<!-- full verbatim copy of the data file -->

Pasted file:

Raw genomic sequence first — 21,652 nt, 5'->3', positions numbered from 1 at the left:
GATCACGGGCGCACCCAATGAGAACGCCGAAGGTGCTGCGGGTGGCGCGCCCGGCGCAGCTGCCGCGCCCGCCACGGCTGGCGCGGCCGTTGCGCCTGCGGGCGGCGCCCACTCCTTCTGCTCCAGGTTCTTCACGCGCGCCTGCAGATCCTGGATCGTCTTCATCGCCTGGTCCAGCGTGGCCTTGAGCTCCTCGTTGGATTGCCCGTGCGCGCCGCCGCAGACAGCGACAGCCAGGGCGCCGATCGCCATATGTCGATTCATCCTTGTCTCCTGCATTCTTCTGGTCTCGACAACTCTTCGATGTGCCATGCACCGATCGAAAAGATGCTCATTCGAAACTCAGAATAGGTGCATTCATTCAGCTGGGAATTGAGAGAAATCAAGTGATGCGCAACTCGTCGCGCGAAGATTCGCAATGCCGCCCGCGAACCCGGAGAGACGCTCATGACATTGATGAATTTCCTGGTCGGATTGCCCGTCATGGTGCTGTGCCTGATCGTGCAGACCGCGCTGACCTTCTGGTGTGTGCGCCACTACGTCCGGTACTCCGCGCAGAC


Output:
Raw genomic sequence first — 21,652 nt, 5'->3', positions numbered from 1 at the left:
GATCACGGGCGCACCCAATGAGAACGCCGAAGGTGCTGCGGGTGGCGCGCCCGGCGCAGCTGCCGCGCCCGCCACGGCTGGCGCGGCCGTTGCGCCTGCGGGCGGCGCCCACTCCTTCTGCTCCAGGTTCTTCACGCGCGCCTGCAGATCCTGGATCGTCTTCATCGCCTGGTCCAGCGTGGCCTTGAGCTCCTCGTTGGATTGCCCGTGCGCGCCGCCGCAGACAGCGACAGCCAGGGCGCCGATCGCCATATGTCGATTCATCCTTGTCTCCTGCATTCTTCTGGTCTCGACAACTCTTCGATGTGCCATGCACCGATCGAAAAGATGCTCATTCGAAACTCAGAATAGGTGCATTCATTCAGCTGGGAATTGAGAGAAATCAAGTGATGCGCAACTCGTCGCGCGAAGATTCGCAATGCCGCCCGCGAACCCGGAGAGACGCTCATGACATTGATGAATTTCCTGGTCGGATTGCCCGTCATGGTGCTGTGCCTGATCGTGCAGACCGCGCTGACCTTCTGGTGTGTGCGCCACTACGTCCGGTACTCCGCGCAGAC